War of the Rebellion: Serial 121 Page 0093 CORRESPONDENCE, ETC.--UNION AND CONFEDERATE.

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RICHMOND, January 19, 1865.

Lieutenant Colonel JOHN E. MULFORD, Assistant Agent of Exchange:

SIR: Quite a number of privates belonging to Mosby's command are in Fort Warren. Among them are Privates Fitzhugh, Gunnell, Gough, Jarboe, Spencer, Tolson, Woodhouse, Ward, Lambert, Maddox, Pomeroy, Coffman, Crowely, Davis, and Sergeant Rowzee. I beg leave to inquire whether they are considered as prisoners of war; and if not, why? They are all regularly enlisted soldiers in the Confederate service--as much so as any in the field. I understand that some of the party were put upon the list of those to be delivered by the surgeons, but that the Federal authorities refused to send them.

Respectfully, your obedient servant,


Agent of Exchange.


Mouth of Red River, January 19, 1865.

Major General S. B. BUCKNER,

Commanding District of Louisiana:

GENERAL: I have the honor to inform you that I have at this point for exchange 168 officers, prisoners of war, of the C. S. forces of the Trans-Mississippi Department, who are embraced in the cartel between Major Szymanski and myself, of July 28, 1864. I desire to deliver them on parole to await the delivery of their equivalent.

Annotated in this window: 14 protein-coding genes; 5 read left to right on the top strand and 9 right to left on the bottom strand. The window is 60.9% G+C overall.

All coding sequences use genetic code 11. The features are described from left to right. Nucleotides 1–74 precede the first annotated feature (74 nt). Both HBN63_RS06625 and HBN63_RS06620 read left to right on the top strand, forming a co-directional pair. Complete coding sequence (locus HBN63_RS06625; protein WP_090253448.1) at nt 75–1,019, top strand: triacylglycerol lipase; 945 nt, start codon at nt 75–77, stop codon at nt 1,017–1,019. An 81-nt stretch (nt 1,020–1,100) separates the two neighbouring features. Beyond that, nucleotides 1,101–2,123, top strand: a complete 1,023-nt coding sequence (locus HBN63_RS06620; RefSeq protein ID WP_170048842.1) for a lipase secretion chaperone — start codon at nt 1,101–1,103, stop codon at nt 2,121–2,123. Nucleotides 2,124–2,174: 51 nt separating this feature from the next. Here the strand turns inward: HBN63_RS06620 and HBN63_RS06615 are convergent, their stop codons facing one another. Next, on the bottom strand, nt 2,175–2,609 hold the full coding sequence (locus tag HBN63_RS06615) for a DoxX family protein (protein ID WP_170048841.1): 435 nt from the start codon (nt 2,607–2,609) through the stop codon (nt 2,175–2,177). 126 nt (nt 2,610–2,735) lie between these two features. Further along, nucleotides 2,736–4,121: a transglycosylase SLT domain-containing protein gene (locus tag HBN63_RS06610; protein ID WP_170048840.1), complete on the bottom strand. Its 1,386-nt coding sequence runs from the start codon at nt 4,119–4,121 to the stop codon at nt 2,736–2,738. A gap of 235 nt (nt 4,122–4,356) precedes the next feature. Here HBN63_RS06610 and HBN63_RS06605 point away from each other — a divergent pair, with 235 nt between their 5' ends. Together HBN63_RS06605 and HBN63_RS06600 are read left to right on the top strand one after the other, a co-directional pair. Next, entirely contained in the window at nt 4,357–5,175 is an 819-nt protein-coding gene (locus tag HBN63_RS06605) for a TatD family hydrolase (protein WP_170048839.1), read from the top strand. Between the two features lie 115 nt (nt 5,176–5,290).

A dispatch addressed to Major Szymanski, in your care, intended to notify him of the arrival of these prisoners, was sent from Morganza this morning in the hope of reaching him before he should leave Alexandria. Fearing that he may have left Alexandria before that dispatch may have reached him, and that it may have been forwarded without its contents being known to you, I send this to request that if Major Szymanski has left Alexandria you will send a boat to the mouth of Red River upon the receipt of this, with some officer who may be authorized to receive and receipt for these prisoners. They are of the Helena and other captures in Arkansas, and of that at Donaldsonville, La. The comfort of the prisoners depends very much upon their prompt reception by you.

I have also to request that if Major Szymanski shall have left Alexandria before the receipt of this you will notify him of the delivery of these prisoners with as little delay as possible.

I am, general, very respectfully, your most obedient servant,


Comr. and Agent of Exchange, Mil. Div. of West Mississippi.

RICHMOND, January 19, 1865.


DEAR SIR: Allow me most respectfully to call your attention to an evil which demands immediate remedy. On yesterday I visited that part of Castle Thunder occupied by the Yankee deserters. This gave me an opportunity of knowing something of their situation. Permit me to say it is one of very great discomfort--so much so that if the weather should become colder or the present cold continue, some of them must freeze, to say nothing of other discomforts. I am the post chaplain at Camp Lee.

Yours, very respectfully,